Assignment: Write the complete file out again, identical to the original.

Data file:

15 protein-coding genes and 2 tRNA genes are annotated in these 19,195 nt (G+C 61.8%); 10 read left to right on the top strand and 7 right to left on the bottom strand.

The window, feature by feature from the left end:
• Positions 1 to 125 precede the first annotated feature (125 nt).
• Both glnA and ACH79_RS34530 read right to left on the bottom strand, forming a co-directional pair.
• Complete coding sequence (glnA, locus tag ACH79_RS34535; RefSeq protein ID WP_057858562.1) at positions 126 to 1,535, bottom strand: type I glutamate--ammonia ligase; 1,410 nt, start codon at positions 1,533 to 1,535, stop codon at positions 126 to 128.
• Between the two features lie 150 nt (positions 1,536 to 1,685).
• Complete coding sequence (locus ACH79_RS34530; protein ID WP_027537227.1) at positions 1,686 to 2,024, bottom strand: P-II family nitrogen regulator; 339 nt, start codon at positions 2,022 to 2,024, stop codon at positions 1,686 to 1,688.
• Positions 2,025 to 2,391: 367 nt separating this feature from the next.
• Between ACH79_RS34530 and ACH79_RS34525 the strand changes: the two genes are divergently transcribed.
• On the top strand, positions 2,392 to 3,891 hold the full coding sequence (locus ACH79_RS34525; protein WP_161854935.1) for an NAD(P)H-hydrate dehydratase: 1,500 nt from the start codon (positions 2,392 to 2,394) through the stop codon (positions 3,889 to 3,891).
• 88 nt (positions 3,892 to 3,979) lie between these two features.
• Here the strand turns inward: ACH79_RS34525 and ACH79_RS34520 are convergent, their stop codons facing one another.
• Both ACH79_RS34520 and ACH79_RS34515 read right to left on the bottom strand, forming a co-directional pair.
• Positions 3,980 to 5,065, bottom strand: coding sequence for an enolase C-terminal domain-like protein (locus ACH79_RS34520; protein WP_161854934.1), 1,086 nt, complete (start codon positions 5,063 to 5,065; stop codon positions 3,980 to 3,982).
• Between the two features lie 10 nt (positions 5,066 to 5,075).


15 protein-coding genes and 2 tRNA genes are annotated in these 19,195 nt (G+C 61.8%); 10 read left to right on the top strand and 7 right to left on the bottom strand.

The window, feature by feature from the left end:
• Positions 1 to 125 precede the first annotated feature (125 nt).
• Both glnA and ACH79_RS34530 read right to left on the bottom strand, forming a co-directional pair.
• Complete coding sequence (glnA, locus tag ACH79_RS34535; RefSeq protein ID WP_057858562.1) at positions 126 to 1,535, bottom strand: type I glutamate--ammonia ligase; 1,410 nt, start codon at positions 1,533 to 1,535, stop codon at positions 126 to 128.
• Between the two features lie 150 nt (positions 1,536 to 1,685).
• Complete coding sequence (locus ACH79_RS34530; protein ID WP_027537227.1) at positions 1,686 to 2,024, bottom strand: P-II family nitrogen regulator; 339 nt, start codon at positions 2,022 to 2,024, stop codon at positions 1,686 to 1,688.
• Positions 2,025 to 2,391: 367 nt separating this feature from the next.
• Between ACH79_RS34530 and ACH79_RS34525 the strand changes: the two genes are divergently transcribed.
• On the top strand, positions 2,392 to 3,891 hold the full coding sequence (locus ACH79_RS34525; protein WP_161854935.1) for an NAD(P)H-hydrate dehydratase: 1,500 nt from the start codon (positions 2,392 to 2,394) through the stop codon (positions 3,889 to 3,891).
• 88 nt (positions 3,892 to 3,979) lie between these two features.
• Here the strand turns inward: ACH79_RS34525 and ACH79_RS34520 are convergent, their stop codons facing one another.
• Both ACH79_RS34520 and ACH79_RS34515 read right to left on the bottom strand, forming a co-directional pair.
• Positions 3,980 to 5,065, bottom strand: coding sequence for an enolase C-terminal domain-like protein (locus ACH79_RS34520; protein WP_161854934.1), 1,086 nt, complete (start codon positions 5,063 to 5,065; stop codon positions 3,980 to 3,982).
• Between the two features lie 10 nt (positions 5,066 to 5,075).